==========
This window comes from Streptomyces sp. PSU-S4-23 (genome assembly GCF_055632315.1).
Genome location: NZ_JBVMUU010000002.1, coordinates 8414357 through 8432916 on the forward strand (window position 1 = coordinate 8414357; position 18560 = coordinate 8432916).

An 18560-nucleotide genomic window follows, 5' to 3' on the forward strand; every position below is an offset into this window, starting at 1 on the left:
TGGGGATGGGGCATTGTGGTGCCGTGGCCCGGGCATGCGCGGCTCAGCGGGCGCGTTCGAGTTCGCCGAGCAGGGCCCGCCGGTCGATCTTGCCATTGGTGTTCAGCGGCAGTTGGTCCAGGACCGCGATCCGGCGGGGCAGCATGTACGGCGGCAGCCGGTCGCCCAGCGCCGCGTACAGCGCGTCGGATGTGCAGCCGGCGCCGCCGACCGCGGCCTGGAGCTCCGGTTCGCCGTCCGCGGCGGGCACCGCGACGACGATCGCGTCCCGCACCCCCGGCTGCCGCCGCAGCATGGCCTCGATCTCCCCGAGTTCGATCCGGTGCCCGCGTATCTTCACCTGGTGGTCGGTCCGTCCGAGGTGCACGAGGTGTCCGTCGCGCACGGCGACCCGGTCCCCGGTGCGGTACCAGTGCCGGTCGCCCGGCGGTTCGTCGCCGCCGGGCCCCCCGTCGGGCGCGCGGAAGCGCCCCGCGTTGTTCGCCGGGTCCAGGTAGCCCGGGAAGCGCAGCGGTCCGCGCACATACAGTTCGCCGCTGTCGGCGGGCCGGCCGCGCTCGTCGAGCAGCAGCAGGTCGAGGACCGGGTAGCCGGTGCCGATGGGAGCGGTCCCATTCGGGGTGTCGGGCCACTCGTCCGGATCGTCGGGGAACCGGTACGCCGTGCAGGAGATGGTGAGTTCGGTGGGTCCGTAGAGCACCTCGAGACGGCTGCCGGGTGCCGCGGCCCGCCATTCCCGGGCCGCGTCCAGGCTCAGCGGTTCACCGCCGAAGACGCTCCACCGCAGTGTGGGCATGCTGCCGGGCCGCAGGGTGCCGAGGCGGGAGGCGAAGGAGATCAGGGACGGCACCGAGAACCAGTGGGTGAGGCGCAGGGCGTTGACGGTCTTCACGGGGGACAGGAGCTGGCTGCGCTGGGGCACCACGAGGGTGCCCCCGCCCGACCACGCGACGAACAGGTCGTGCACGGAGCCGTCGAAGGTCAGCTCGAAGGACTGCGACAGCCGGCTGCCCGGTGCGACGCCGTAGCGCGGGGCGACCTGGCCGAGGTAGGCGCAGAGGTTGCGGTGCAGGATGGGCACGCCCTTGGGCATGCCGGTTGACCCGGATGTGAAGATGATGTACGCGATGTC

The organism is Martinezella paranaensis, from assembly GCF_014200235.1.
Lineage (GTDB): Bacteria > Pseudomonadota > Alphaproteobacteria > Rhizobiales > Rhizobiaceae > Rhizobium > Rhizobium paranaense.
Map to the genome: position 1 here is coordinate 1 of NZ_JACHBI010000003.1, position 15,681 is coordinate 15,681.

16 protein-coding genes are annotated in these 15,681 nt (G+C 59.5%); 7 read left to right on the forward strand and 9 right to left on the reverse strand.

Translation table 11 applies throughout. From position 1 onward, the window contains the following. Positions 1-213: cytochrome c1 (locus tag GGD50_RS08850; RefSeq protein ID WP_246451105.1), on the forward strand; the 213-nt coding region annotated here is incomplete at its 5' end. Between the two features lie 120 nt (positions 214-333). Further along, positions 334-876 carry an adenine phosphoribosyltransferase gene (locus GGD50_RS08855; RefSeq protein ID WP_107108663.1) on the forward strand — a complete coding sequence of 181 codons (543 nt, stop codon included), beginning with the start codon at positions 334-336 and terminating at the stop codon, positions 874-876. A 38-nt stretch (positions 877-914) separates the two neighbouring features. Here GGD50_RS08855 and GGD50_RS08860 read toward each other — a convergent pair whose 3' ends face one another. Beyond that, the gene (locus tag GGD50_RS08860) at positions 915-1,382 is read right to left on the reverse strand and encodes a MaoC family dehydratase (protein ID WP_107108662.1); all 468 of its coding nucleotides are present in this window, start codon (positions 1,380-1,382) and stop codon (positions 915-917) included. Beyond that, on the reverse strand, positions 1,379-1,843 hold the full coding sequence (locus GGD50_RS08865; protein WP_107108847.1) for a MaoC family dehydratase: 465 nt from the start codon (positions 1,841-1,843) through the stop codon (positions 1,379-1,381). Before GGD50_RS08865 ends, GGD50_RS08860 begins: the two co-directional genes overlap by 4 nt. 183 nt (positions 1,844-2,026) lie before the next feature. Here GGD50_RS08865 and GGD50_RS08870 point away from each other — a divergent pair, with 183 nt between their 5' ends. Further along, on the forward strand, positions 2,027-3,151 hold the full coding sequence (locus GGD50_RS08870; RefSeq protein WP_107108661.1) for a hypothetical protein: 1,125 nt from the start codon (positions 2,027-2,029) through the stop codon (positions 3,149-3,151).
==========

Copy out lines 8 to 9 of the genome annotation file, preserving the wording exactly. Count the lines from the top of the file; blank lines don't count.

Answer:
16 protein-coding genes are annotated in these 15,681 nt (G+C 59.5%); 7 read left to right on the forward strand and 9 right to left on the reverse strand.

Translation table 11 applies throughout. From position 1 onward, the window contains the following. Positions 1-213: cytochrome c1 (locus tag GGD50_RS08850; RefSeq protein ID WP_246451105.1), on the forward strand; the 213-nt coding region annotated here is incomplete at its 5' end. Between the two features lie 120 nt (positions 214-333). Further along, positions 334-876 carry an adenine phosphoribosyltransferase gene (locus GGD50_RS08855; RefSeq protein ID WP_107108663.1) on the forward strand — a complete coding sequence of 181 codons (543 nt, stop codon included), beginning with the start codon at positions 334-336 and terminating at the stop codon, positions 874-876. A 38-nt stretch (positions 877-914) separates the two neighbouring features. Here GGD50_RS08855 and GGD50_RS08860 read toward each other — a convergent pair whose 3' ends face one another. Beyond that, the gene (locus tag GGD50_RS08860) at positions 915-1,382 is read right to left on the reverse strand and encodes a MaoC family dehydratase (protein ID WP_107108662.1); all 468 of its coding nucleotides are present in this window, start codon (positions 1,380-1,382) and stop codon (positions 915-917) included. Beyond that, on the reverse strand, positions 1,379-1,843 hold the full coding sequence (locus GGD50_RS08865; protein WP_107108847.1) for a MaoC family dehydratase: 465 nt from the start codon (positions 1,841-1,843) through the stop codon (positions 1,379-1,381). Before GGD50_RS08865 ends, GGD50_RS08860 begins: the two co-directional genes overlap by 4 nt. 183 nt (positions 1,844-2,026) lie before the next feature. Here GGD50_RS08865 and GGD50_RS08870 point away from each other — a divergent pair, with 183 nt between their 5' ends. Further along, on the forward strand, positions 2,027-3,151 hold the full coding sequence (locus GGD50_RS08870; RefSeq protein WP_107108661.1) for a hypothetical protein: 1,125 nt from the start codon (positions 2,027-2,029) through the stop codon (positions 3,149-3,151).